1650–1800 edit

The launch of the trans-Atlantic slave trade produced increased maritime trade at ports of call in Madagascar, leading to exchange of food products into and out of Madagascar. In 1698, a trading vessel en route to the American colonies stopped first at Madagascar, where it obtained a stock of local Malagasy rice. The ship brought the rice to Charleston (South Carolina), where this Malagasy grain – one of 11 varieties of rice reportedly grown on the island by the late 18th century – soon became the chief export crop of the American South.[25]

A young zebu herder burns the thorns off raketa cladodes before feeding them to his cattle.

Numerous food items were likewise imported into Madagascar from overseas. Trading ships brought new world crops such as sweet potato, tomato, maize, peanuts, tobacco and Lima beans to Madagascar in the 16th and 17th centuries.[26] Cassava was brought after 1735 from a French colony at nearby Reunion Island.[27] These products were first cultivated in coastal areas nearest to their ports of arrival but soon spread throughout the island and were grown in the central Highlands within 100 years of their introduction along the coast.[28] Similarly, citrus fruits such as lemons, limes, oranges and pineapple consumed by sailors to ward off scurvy on long cross-Atlantic trips were introduced at coastal Malagasy ports and soon afterward cultivated on Malagasy soil.[29]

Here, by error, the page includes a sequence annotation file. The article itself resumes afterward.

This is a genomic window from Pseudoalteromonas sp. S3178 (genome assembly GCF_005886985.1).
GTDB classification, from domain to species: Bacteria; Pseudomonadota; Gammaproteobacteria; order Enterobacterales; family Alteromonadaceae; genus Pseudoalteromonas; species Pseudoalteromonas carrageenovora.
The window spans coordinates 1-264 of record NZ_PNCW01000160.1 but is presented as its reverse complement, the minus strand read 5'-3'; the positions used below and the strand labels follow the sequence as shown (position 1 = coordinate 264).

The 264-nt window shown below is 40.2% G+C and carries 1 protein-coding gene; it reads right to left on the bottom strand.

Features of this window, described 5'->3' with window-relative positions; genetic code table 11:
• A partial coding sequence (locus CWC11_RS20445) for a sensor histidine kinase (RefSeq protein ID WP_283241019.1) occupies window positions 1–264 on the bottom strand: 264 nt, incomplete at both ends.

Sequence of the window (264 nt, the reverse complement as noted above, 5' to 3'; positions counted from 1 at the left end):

The prickly pear cactus (raketa), also known in southern Madagascar as sakafon-drano ("water food"), was brought from the New World to the French settlement at Fort Dauphin in 1769 by a Frenchman named Count Dolisie de Maudave. The plant spread throughout the southern part of the island, where it became a fundamental food crop for Mahafaly and Bara pastoralists. Consuming six or so of the fruits of this plant preempted the need to drink water, and once the spines had been removed, the cladodes of the plant would nourish and hydrate the zebu cattle they tended. The introduction of this plant enabled the southern pastoralists to become more sedentary and efficient herders, boosting population density and cattle count in the region.[30]

Early 19th century voyagers reported eating dishes on Île Sainte-Marie prepared with curry powder (including a spiced rice resembling biryani) and drinking coffee and tea.[31] The presence of these foods at the turn of the 19th century suggests they may have emerged during this period or earlier.

1800–1896 edit

Zebu market in Ambalavao, Madagascar